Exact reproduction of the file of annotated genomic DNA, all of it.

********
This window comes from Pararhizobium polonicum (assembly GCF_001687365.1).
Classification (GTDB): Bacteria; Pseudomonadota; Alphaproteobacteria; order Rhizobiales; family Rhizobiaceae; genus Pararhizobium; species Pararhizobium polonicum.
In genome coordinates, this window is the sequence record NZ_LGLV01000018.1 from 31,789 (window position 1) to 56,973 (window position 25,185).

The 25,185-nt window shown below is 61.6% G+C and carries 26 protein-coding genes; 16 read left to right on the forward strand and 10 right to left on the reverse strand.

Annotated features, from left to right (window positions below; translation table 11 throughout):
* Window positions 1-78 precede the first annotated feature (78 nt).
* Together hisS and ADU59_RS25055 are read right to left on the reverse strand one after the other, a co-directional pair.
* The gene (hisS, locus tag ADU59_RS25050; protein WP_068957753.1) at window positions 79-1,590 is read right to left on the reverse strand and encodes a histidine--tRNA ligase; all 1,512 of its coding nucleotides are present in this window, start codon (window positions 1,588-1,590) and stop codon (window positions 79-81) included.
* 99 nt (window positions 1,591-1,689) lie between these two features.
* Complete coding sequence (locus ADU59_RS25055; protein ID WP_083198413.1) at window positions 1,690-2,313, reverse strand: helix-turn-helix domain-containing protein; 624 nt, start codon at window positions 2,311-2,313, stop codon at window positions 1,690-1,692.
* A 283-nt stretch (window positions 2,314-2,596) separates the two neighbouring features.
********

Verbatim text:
This window comes from Pararhizobium polonicum (assembly GCF_001687365.1).
Classification (GTDB): Bacteria; Pseudomonadota; Alphaproteobacteria; order Rhizobiales; family Rhizobiaceae; genus Pararhizobium; species Pararhizobium polonicum.
In genome coordinates, this window is the sequence record NZ_LGLV01000018.1 from 31,789 (window position 1) to 56,973 (window position 25,185).

The 25,185-nt window shown below is 61.6% G+C and carries 26 protein-coding genes; 16 read left to right on the forward strand and 10 right to left on the reverse strand.

Annotated features, from left to right (window positions below; translation table 11 throughout):
* Window positions 1-78 precede the first annotated feature (78 nt).
* Together hisS and ADU59_RS25055 are read right to left on the reverse strand one after the other, a co-directional pair.
* The gene (hisS, locus tag ADU59_RS25050; protein WP_068957753.1) at window positions 79-1,590 is read right to left on the reverse strand and encodes a histidine--tRNA ligase; all 1,512 of its coding nucleotides are present in this window, start codon (window positions 1,588-1,590) and stop codon (window positions 79-81) included.
* 99 nt (window positions 1,591-1,689) lie between these two features.
* Complete coding sequence (locus ADU59_RS25055; protein ID WP_083198413.1) at window positions 1,690-2,313, reverse strand: helix-turn-helix domain-containing protein; 624 nt, start codon at window positions 2,311-2,313, stop codon at window positions 1,690-1,692.
* A 283-nt stretch (window positions 2,314-2,596) separates the two neighbouring features.